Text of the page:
On Friday, a train derailment in Paulsboro, New Jersey, created a hazardous chemical spill. Soon after, officials announced that the derailment may be connected to problems with the train signal at the point of the accident.
According to the chairman of the National Transportation Safety Board, crew members have been reporting that the radio code used to switch the signal lights malfunctioned just before the train accident occurred.
Due to the malfunction, the conductor of the train inspected the bridge just before taking the train across it. Although the train was traveling at just eight miles per hour, seven train cars derailed. It’s not clear whether the signal had any role in the accident.
The ensuing spill of toxic chemicals contaminated the air and sickened dozens of people in the area. More than 100 nearby residents were removed from their homes while cleanup crews attended to the mess. The spill leaked chemicals into a nearby creek and created high levels of vinyl chloride in the air.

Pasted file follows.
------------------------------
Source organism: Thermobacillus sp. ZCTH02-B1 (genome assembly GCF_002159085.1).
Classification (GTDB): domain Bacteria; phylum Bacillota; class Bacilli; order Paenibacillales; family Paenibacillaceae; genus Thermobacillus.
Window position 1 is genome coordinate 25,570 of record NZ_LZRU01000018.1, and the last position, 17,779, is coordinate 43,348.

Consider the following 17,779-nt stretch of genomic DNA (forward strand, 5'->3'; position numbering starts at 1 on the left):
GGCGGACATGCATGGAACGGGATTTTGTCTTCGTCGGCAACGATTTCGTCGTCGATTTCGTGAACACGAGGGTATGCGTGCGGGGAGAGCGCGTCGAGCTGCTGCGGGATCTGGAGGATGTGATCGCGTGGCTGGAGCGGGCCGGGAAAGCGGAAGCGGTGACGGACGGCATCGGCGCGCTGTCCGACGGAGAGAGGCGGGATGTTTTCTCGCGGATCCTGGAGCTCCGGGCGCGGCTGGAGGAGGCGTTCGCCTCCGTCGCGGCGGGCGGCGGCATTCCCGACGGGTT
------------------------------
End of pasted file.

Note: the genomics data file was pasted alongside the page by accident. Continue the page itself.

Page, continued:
As the cleanup continues, investigators are trying to piece together the puzzle to figure out what resulted in the derailment. Because the site is still contaminated with hazardous materials, investigators are limited in the work they can do in trying to solve the case.
Although the chemicals and accident are said to be contained, cleaning up the mess and removing the train cars is a delicate process that needs to be done carefully to prevent further spills from other train cars.
Meanwhile, local health officials remain vigilant about the toxic threat and are being overly cautious to prevent further illnesses among the public. More than 70 people have gone to the emergency room after inhaling the fumes, but no serious injuries have been suffered.
Source: NBC 10 Philadelphia, “Signal Problems Preceded NJ Train Derailment,” Geoff Mulvihill, Dec. 1, 2012